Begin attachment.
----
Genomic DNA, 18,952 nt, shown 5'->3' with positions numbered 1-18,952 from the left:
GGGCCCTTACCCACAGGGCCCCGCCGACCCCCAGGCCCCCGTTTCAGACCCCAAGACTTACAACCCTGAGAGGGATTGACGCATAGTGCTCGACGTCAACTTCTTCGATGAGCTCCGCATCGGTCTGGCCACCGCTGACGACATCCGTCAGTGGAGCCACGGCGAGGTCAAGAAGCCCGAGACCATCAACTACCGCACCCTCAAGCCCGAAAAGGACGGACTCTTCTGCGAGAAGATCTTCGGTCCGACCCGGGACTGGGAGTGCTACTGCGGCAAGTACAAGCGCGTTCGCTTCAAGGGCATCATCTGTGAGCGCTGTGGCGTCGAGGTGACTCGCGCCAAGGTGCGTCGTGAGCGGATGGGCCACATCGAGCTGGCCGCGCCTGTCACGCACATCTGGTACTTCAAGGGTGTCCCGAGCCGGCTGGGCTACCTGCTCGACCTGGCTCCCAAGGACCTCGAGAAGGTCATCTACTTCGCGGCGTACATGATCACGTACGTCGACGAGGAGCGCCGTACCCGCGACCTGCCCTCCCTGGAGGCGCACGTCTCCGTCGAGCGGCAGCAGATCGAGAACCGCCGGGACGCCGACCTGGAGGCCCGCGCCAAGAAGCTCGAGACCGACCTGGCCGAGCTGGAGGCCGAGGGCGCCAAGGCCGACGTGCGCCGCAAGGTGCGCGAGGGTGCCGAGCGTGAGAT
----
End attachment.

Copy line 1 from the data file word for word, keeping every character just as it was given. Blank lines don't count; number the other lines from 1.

Genomic DNA, 18,952 nt, shown 5'->3' with positions numbered 1-18,952 from the left: